The call to be protectors of the land and the creatures of the earth is integral and all-embracing, as we are called to serve as stewards of the earth. As Christians, we are called to protect and care for both creation and the human person. These concepts are reciprocal and together they make for authentic and sustainable human development. Dominion over the earth can only be exercised in communion with God, among men, with all living beings, and with the whole of creation.
The 2014 pastoral letter of the Irish Bishops echoes this point: “Our earth is complex, its systems of life are interdependent and finely balanced. Small changes in one part of the planet’s rhythms and systems can have significant, if not dramatic consequences for the whole of the earth and its creatures.” For the natural environment to be respected, the human environment and its objective moral structure must also be respected. When we ignore or neglect one, it has a destructive impact on the other.
The very purpose of agriculture, of course, requires some degree of change to the natural ecosystem in order to produce the food, fiber, and other needs of human use and development. Industrial forms of agricultural production produce amazing yields, but at the same time compromise soil quality, lessen biodiversity, and create a concentration of by-product wastes. Small-scale farming can also damage the local environment, but the emergence of agro-ecological practices and sustainable land management technologies are exemplary remedies aimed at an improved agriculture that benefits both the land and the human family. The challenge for large-scale industrial agricultural leaders is to strike the necessary balance between sufficient yields of agricultural commodities without undermining the natural environment. To date, the negative environmental impact of such production is significant; the runoff of synthetic fertilizers and concentrated sources of livestock waste damage aquifers, rivers, lakes, and even oceans – with costly effects on drinking water quality and other water uses.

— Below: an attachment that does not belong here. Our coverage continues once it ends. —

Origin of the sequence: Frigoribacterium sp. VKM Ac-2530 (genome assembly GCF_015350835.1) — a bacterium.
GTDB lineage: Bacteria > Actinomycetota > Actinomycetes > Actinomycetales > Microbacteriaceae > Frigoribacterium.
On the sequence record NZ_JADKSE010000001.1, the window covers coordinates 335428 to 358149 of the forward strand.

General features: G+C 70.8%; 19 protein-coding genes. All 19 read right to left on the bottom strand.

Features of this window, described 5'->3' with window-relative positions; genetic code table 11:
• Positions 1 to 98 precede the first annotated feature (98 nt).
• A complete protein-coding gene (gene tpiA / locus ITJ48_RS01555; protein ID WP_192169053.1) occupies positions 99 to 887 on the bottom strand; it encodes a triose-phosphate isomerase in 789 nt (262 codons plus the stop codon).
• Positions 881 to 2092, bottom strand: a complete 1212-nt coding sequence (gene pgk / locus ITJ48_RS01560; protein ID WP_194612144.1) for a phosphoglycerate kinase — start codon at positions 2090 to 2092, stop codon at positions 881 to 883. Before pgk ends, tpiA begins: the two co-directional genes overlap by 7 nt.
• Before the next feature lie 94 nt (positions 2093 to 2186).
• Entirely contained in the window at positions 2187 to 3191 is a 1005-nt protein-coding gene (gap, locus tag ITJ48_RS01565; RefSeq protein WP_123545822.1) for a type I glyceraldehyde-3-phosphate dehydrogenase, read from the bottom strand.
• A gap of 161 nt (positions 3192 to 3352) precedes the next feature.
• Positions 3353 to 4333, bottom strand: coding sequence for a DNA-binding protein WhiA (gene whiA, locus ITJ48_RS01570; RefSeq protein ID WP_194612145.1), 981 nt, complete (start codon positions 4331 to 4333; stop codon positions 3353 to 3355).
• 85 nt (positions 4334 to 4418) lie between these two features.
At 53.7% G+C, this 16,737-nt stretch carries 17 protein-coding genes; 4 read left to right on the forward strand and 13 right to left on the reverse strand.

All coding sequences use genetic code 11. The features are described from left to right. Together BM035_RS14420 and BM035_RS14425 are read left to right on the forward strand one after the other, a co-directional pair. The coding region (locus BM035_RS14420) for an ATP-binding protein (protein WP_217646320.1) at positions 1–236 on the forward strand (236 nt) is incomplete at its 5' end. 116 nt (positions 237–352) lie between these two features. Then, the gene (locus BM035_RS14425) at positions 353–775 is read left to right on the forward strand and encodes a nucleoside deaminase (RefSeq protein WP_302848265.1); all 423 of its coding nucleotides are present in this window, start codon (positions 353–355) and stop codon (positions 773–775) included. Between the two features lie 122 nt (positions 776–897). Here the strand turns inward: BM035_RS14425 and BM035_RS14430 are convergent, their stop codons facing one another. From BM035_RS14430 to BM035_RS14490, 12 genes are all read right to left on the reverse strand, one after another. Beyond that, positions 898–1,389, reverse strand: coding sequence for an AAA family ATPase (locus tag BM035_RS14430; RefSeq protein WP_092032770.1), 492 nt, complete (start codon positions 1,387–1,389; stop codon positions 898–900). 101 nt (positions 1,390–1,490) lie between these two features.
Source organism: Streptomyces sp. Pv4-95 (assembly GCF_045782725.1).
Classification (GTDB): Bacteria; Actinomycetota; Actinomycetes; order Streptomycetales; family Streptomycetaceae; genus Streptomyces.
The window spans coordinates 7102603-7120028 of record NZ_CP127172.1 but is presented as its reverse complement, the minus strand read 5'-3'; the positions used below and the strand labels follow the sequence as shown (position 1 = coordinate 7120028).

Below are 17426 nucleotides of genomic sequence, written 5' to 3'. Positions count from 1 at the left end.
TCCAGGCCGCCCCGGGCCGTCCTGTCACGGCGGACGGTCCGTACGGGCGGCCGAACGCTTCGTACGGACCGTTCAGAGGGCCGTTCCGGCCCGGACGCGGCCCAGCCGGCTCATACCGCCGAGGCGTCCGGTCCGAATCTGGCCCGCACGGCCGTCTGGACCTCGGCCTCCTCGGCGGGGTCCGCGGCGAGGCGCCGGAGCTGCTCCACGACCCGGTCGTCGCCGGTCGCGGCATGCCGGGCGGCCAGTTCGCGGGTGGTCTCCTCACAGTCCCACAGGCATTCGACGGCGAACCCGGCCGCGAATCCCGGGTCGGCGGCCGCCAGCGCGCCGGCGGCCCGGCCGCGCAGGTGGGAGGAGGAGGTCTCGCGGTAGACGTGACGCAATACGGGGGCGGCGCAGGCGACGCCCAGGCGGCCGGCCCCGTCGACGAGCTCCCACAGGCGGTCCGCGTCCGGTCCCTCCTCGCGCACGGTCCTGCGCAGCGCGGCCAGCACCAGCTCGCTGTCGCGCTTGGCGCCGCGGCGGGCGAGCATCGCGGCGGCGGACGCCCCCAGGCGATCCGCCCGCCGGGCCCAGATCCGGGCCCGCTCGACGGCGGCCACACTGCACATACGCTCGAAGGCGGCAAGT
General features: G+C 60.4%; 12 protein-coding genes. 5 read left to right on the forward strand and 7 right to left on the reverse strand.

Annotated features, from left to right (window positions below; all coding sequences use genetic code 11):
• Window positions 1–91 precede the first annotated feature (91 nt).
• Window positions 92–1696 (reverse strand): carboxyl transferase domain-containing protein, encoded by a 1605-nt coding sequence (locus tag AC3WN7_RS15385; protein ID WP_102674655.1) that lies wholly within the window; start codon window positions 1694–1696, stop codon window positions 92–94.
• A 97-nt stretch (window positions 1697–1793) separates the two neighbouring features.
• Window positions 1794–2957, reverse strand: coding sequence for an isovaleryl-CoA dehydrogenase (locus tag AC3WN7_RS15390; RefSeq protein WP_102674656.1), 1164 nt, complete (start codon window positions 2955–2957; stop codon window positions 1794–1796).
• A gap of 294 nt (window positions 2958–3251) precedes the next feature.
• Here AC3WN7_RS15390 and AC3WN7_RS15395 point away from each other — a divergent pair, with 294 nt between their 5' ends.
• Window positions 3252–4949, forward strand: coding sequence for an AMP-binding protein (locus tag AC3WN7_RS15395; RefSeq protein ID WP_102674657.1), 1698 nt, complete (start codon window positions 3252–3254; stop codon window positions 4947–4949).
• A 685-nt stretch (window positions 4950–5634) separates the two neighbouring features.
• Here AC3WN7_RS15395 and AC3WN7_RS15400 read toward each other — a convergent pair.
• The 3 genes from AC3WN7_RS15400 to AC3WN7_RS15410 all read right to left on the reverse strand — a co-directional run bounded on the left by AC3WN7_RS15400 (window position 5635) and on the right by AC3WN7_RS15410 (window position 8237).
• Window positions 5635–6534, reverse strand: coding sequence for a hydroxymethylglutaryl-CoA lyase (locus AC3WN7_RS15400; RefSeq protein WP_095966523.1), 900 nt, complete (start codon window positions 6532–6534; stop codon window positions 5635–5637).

Climate changes will intensify the impacts of these ecological changes and imbalances. Many parts of the world – whether the Industrialized North or Global South – are experiencing extreme weather events, such as prolonged droughts and epic storms and floods. More insidious impacts include the drawdown of water resources and the increased presence of pests and diseases. Agricultural leaders, if they are to guide us through this coming era of environmental imbalances and climate change, will need to wisely integrate a multitude of functions that sustain soil, water, biodiversity, a wide variety of producers and ecosystems, ample nutrition for a growing world population, and food security for all.
Now is the time for concerted action. Appropriate governance structures and institutions related to the interconnected issues of food, water, energy, and climate change will be crucial for the future, and more immediately for the poor and vulnerable. In order to do so, let us identify and reflect upon the ethical principles – the values – that will lead towards fair, just, and right-minded action.
So to reflect: Do I recognize that the Lord is the primary “owner” of my land? Do my decisions reflect a commitment to contributing to a sustainable ecological balance for generations to come?
[Continue to next section: JUDGING]